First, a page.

Introducing linting to a badly maintained legacy project can be a traumatic experience but the stress can be drastically reduced by careful use of ESLint and eslint-annotated-reset.
In the image above, taken from a real-life project that shall remain nameless to protect the guilty, we can see an all-too-common result of simply applying ESLint with the default settings; legacy code that generates hundreds, sometimes even thousands, of errors per file.
It was for exactly this situation that I created eslint-annotated-reset. This is simply an ESLint configuration file – .eslintrc – that you download from GitHub and drop into the root folder of your project. The next time you lint your code you’ll notice a drastic change; zero errors or warnings. The reason for this is simple, all of the linting rules have been turned off!
the easiest way to eat an elephant is one bite at a time
Why would you run ESLint will all of the rules turned off? eslint-annotated-reset is based on the principle that “the easiest way to eat an elephant is one bite at a time”. You may not have time to resolve 600 errors today but you might be able to resolve 6 or maybe even 60. After turning off all of the rules by dropping the .eslintrc file from eslint-annotated-reset into your project you can then selectively and methodically turn the rules back on, one at a time.
To turn a rule on, simply:
- edit the .eslintrc
- locate the rule you want to implement
- change the setting from 0 (off) to 1 (throw a warning) or 2 (throw an error)
Let’s say we want to fix some of those 627 problems we saw earlier. Let’s start by making sure that all equality tests use “===” or “!==” rather than “==” and “!=”. That’s considered a best practice and can help prevent pernicious bugs.
After opening .eslintrc we locate the rule, in this case called “eqeqeq” (you can find these names in the console output from ESLint). There it is on line 63. We can confirm from the description that it’s the rule we want (that inline description is where the “annotated” in the name comes from).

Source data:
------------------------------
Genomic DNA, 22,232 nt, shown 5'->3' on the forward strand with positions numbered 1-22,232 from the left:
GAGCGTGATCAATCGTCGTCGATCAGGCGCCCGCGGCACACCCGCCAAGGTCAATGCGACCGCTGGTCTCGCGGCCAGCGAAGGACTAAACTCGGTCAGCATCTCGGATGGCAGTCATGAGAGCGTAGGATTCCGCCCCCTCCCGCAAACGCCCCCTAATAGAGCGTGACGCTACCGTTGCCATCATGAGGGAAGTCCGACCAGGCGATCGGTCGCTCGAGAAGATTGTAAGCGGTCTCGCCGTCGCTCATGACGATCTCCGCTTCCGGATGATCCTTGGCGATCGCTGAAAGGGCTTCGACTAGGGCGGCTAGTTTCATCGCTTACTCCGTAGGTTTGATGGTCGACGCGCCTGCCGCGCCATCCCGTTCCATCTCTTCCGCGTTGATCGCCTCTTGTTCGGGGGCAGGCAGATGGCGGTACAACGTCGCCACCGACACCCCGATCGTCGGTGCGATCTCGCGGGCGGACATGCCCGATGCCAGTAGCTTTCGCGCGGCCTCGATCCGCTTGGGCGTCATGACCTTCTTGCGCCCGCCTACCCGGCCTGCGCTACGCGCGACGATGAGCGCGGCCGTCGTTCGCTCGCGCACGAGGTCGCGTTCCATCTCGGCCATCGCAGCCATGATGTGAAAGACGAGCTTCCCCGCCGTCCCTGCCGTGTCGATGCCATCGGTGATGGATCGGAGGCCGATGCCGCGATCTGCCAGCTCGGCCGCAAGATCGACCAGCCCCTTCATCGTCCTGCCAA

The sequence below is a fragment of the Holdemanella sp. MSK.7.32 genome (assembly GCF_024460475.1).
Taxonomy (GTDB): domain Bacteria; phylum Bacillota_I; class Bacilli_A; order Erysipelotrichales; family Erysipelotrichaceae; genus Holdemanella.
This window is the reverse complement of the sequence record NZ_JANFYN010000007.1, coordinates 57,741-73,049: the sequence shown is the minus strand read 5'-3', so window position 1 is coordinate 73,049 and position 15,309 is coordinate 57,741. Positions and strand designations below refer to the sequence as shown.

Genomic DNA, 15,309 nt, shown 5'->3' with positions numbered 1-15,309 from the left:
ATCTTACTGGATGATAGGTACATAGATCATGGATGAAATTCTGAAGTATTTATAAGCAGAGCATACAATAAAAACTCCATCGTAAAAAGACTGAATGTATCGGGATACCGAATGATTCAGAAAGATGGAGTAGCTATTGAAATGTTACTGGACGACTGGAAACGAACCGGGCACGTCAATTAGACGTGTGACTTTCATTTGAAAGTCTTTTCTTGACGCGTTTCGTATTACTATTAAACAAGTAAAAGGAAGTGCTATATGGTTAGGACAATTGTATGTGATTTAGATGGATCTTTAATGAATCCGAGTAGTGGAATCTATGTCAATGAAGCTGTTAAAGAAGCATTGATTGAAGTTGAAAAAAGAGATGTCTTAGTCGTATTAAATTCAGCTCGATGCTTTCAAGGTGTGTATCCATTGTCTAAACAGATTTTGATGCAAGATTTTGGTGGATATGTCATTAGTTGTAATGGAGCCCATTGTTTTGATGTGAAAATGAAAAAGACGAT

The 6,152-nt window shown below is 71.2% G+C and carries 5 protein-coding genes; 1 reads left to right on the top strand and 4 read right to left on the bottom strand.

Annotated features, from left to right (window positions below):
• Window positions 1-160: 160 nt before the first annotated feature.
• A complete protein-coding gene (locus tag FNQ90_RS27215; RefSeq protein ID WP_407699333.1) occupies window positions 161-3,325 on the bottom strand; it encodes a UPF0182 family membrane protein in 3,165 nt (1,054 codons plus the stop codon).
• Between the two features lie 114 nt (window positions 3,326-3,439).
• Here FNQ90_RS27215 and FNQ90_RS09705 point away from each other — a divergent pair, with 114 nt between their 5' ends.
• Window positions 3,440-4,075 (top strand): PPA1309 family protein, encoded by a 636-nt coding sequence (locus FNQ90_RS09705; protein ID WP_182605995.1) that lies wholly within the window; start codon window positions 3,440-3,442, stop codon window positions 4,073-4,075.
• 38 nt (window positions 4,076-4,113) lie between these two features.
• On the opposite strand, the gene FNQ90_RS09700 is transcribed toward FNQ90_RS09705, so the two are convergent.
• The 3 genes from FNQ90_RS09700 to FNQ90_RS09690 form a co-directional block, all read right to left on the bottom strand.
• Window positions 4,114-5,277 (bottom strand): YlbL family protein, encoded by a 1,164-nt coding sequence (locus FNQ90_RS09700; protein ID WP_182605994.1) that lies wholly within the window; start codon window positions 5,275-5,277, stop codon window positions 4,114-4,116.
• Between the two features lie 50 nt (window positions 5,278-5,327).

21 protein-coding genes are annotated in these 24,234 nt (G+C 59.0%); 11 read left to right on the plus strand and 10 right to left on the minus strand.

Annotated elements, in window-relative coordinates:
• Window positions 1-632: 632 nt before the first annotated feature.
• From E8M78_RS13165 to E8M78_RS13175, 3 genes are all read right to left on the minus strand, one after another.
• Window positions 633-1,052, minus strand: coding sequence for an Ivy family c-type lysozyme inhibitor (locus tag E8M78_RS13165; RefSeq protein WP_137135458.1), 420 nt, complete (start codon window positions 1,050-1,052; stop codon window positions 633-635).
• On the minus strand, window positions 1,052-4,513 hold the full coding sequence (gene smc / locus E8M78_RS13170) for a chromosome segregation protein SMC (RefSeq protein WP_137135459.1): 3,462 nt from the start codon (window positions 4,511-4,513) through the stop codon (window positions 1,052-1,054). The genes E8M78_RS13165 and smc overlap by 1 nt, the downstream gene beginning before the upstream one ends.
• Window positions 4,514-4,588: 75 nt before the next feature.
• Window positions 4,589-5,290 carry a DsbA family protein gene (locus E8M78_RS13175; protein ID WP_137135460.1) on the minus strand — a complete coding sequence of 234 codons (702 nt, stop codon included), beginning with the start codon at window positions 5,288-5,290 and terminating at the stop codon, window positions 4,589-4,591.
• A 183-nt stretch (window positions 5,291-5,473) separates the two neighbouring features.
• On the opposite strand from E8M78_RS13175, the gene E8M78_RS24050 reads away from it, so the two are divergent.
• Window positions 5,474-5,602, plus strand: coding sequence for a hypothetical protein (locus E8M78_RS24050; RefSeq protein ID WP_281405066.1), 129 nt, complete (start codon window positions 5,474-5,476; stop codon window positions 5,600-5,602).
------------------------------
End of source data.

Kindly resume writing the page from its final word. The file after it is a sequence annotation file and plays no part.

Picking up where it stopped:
"default-case": 0, // require default case in switch statements "dot-notation": 0, // encourages use of dot notation whenever possible *** "eqeqeq": 0, // require the use of === and !== *** "guard-for-in": 0, // make sure for-in loops have an if statement "no-alert": 0, // disallow the use of alert, confirm, and prompt
A simple change to turn the rule on:
"default-case": 0, // require default case in switch statements</pre> "dot-notation": 0, // encourages use of dot notation whenever possible *** "eqeqeq": 2, // require the use of === and !== *** "guard-for-in": 0, // make sure for-in loops have an if statement "no-alert": 0, // disallow the use of alert, confirm, and prompt
and we can rerun ESLint:
The eqeqeq rule is now the only one turned on and we have a much more manageable 26 errors. We can make and commit those changes and take a further bite of our elephant another day.
When you’re updating .eslintrc bear in mind that some rules take optional parameters in addition to the 0, 1 or 2. In eslint-annotated-reset these are indicated by three asterisks at the end of the description. You can find more details of the allowed options on the ESLint web site at:
For example, the documentation for the ‘eqeqeq’ rule can be found at:
The current (first) release of eslint-annotated-reset includes all rules included in version 0.20.0 of ESLint, released on 24th April, 2015. For convenience, the rules in .eslintrc are organised in the same way as they appear in the documentation pages of the ESLint website. As new rules are added to ESLint, eslint-annotated-reset will be updated to ensure they are always in sync.